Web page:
The passenger car was by far the most important mode for passenger transport in all Member States. In Portugal and Lithuania passenger cars accounted for close to 90 % of all passenger transport in 2015. The Czech Republic and Hungary were the only Member States were the shares of passenger cars were below three quarters. For Hungary, this was reflected in the highest share of motor coaches and buses among the Member States, as well as a high share also for passenger transport by train. The Member States with the highest share of passenger transport by train were Austria (12.0 %) and the Netherlands (10.8 %). However, this was well below the EFTA country Switzerland, were trains carried out 19.1 % of all passenger transport in 2015.
Most car usage is for short trips that can be walked or cycled. 40% of car trips in England are under 2 miles. 68% are under 5 miles.
The European car is parked 92 percent of the time – often on valuable inner-city land. When the car is used, only 1.5 of its 5 seats are occupied. The deadweight ratio often reaches 12:1. Less than 20 percent of the total petroleum energy is translated into kinetic energy, and only 1/13 of that energy is used to transport people. As much as 50 percent of inner-city land is devoted to mobility (roads and parking spaces). But, even at rush hour, cars cover only 10 percent of the average European road. Yet, congestion cost approaches 2 percent of GDP in cities like Stuttgart and Paris.
The European Union has two primary types of legislative acts, directives and regulations.
A directive is a legal act of the European Union which requires member states to achieve a particular result without dictating the means of achieving that result. It can be distinguished from regulations, which are self-executing and do not require any implementing measures.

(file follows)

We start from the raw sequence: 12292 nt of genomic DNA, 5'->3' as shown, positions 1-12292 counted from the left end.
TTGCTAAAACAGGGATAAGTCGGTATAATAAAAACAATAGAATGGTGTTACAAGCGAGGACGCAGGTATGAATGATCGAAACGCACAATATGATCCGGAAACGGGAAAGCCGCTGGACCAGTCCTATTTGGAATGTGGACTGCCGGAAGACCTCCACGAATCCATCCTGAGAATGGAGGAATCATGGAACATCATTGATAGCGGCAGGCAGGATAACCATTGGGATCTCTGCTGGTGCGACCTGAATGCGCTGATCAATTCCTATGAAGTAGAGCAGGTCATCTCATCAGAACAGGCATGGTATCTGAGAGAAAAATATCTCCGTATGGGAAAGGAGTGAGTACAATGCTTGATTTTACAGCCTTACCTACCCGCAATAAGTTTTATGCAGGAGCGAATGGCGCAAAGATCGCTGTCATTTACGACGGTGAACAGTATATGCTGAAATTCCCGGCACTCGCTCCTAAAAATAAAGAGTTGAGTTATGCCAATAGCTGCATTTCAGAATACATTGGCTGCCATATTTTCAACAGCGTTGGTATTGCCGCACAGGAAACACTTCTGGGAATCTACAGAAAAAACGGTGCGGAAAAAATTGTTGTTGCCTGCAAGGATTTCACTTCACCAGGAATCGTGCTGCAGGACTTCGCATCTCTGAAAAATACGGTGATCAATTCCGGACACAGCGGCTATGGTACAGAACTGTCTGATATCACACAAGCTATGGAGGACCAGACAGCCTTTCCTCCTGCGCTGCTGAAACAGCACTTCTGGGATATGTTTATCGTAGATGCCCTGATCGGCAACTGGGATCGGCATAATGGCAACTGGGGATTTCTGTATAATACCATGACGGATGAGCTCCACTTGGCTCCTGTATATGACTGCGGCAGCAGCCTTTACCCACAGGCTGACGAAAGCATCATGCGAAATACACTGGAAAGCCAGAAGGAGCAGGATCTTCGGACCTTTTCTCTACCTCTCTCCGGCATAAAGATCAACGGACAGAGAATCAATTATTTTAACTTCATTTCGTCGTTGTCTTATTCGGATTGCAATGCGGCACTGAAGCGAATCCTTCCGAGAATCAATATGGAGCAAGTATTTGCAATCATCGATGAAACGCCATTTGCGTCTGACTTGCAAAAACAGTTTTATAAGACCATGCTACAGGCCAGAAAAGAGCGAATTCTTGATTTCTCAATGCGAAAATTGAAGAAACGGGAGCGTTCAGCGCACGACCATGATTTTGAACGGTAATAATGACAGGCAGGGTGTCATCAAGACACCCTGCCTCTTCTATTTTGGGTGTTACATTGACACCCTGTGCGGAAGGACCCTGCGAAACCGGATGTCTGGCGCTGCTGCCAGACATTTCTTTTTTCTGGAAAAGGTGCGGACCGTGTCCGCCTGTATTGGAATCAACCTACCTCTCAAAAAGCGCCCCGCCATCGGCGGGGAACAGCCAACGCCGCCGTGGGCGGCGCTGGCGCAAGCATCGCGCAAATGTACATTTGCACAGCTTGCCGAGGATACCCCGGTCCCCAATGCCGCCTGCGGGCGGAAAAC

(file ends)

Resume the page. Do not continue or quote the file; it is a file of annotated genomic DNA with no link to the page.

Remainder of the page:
Even though directives were not originally thought to be binding before they were implemented by member states, the European Court of Justice developed the doctrine of direct effect where unimplemented or badly implemented directives can actually have direct legal force. In the important case of Francovich v. Italy, the ECJ extended the principle of Van Gend en Loos to provide that Member States who failed to implement a directive could incur liability to pay damages to individuals and companies who had been adversely affected by such non-implementation.
Here is my suggestion for a European Directive
European Directive (draft)
- Every village, town and city in the European Union must have a walking and cycling network, accessible for everyone, including children and people with disabilities.
- Everyone must have the opportunity to walk and cycle safely going about their daily life.
- Everyone must have the opportunity to live a carfree lifestyle.
- This must be backed up by an integrated, accessible and joined up Public Transport Network
- Ban motor traffic from the core of every town, city and village